New Law on Taxis Takes Effect

Taxi in Iceland's capital, Reykjavík

The much-protested law on taxis came into effect this April 1, leaving many taxi drivers uneasy about their future as a new company enters the market.

Among other reforms, the law loosens requirements for operating a taxi and removes restrictions on the number of taxi permits. According to lawmakers, the intent is to free the taxi market and to bring it up to date. The bill was opposed by interest groups, such as the Federation of Icelandic Taxi Drivers, who say it will both drive down their wages and lead to a decline in service quality.

Read more: Taxi Drivers Stage Protest in Reykjavík

The bill, however, was not opposed by all. Hopp, a popular electronic scooter rental company, is now making moves into the taxi market.

Reykjavík residents will soon be able to order a taxi through the Hopp app, 15% cheaper compared with traditional taxi services in Iceland. The law now also allows taxi drivers to operate within multiple companies, meaning that drivers in Iceland’s established taxi fleet may now choose to also work part-time gigs at Hopp as well.

Eyþór Máni Steinarsson, CEO of Hopp, stated to Morgunblaðið: “Times change and so should transportation. We can drive down prices in the taxi market, and we aim to be 15% cheaper than our competition. There is, of course, a vocal minority who are concerned about these changes. We only accept taxi drivers who are legal and registered. But of course, we would like to see extensions there as well. The barriers in becoming a registered taxi driver don’t quite match the spirit of the times.”

Eyþór Máni continued: “This is the next step in the revolution against the private car. The best car is no car, but the next best is the one you share with others, and we want to make it easy for people to share cars, both the ones they drive themselves and the ones others drive. We also believe that many working taxi drivers would be willing to work for more than one station and will be happy to receive more fares and a more transparent way of assigning them.”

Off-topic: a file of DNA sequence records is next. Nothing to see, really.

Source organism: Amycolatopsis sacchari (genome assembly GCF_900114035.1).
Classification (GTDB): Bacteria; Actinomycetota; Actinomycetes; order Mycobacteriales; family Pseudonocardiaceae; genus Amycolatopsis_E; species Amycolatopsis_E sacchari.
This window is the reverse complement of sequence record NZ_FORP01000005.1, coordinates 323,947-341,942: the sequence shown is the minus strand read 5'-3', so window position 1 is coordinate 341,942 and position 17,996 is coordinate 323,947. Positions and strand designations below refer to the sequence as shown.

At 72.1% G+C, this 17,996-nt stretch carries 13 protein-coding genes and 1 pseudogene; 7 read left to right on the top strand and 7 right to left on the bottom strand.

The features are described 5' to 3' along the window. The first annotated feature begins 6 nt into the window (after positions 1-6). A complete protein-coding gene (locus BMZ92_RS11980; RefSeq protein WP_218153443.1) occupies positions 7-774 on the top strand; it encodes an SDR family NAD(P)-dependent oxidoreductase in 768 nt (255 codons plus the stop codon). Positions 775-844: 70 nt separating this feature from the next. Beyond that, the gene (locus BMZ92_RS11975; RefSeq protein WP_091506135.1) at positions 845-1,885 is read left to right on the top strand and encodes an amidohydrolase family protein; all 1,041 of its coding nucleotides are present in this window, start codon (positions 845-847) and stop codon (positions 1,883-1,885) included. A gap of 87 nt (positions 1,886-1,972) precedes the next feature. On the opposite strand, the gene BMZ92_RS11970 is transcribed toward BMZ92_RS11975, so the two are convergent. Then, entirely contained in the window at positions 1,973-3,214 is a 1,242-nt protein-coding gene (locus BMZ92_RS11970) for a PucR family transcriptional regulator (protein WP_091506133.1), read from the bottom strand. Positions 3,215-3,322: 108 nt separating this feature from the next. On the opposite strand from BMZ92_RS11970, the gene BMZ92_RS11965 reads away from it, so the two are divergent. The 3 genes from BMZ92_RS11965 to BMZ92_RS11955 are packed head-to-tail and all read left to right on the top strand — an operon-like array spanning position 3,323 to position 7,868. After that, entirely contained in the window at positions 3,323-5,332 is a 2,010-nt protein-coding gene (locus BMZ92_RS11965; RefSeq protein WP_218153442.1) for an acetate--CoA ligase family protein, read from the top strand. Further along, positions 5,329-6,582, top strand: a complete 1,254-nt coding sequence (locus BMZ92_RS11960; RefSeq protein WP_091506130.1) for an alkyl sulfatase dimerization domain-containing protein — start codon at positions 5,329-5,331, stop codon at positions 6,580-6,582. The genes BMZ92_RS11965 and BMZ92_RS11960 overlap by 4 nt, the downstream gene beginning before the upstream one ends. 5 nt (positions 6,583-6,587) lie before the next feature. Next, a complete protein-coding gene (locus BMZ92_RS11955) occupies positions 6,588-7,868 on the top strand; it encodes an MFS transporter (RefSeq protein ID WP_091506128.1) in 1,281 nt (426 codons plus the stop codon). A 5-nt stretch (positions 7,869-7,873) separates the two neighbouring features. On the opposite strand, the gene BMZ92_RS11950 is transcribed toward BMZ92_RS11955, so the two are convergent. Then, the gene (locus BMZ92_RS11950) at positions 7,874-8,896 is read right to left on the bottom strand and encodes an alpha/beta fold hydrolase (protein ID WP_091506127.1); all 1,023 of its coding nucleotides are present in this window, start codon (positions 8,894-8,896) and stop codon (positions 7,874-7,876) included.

Read more: Taxi Drivers Demand Hearing with the Government

Some, however, are still concerned over the shakeups in the taxi market.

Daniel O. Einarsson, chairperson of the Federation of Icelandic Taxi Drivers, stated: “They begin by undercutting the competition to establish themselves in the market. But then they raise their prices. We’ve seen this strategy before, just like how Uber operates.”

With the new taxi bill now in effect, Hopp has opened applications for new drivers. Hopp has stated that they hope to launch their taxi service when they have enough drivers, hopefully this spring.

German Airline Condor Cancels Egilsstaðir and Akureyri Connections

condor airline iceland

German airliner, Condor, has cancelled its intended connections to Akureyri and Egilsstaðir, which were announced last summer. Vísir reports.

When the connections were announced, it was originally scheduled for weekly service between Frankfurt and the regional airports.

Read more: German Airline, Condor, to Begin Service to Akureyri and Egilsstaðir

According to Isavia, more time should have been given to allow travel agencies to prepare bookings in advance. Plans to begin the service in 2024 are reportedly underway.

According to Sigrún Björk Jakobsdóttir, managing director of Isavia’s domestic airports, “there are many factors that led to this result. The marketing abroad did not start early enough to take off for this year, and shifting market conditions also played a part in this happening. The interest of airlines in international flights to the North and East is constantly growing, we have seen this at many industry conventions abroad.”

Never More International Flights Direct to Icelandic Countryside

Akureyri and Egilsstaðir are smaller, regional airports. Akureyri is currently serviced by a handful of international connections, while Egilsstaðir is still only serviced by domestic flights. Many in the tourism industry hope to better connect Iceland’s regional airports, to open up North and East Iceland for more tourism.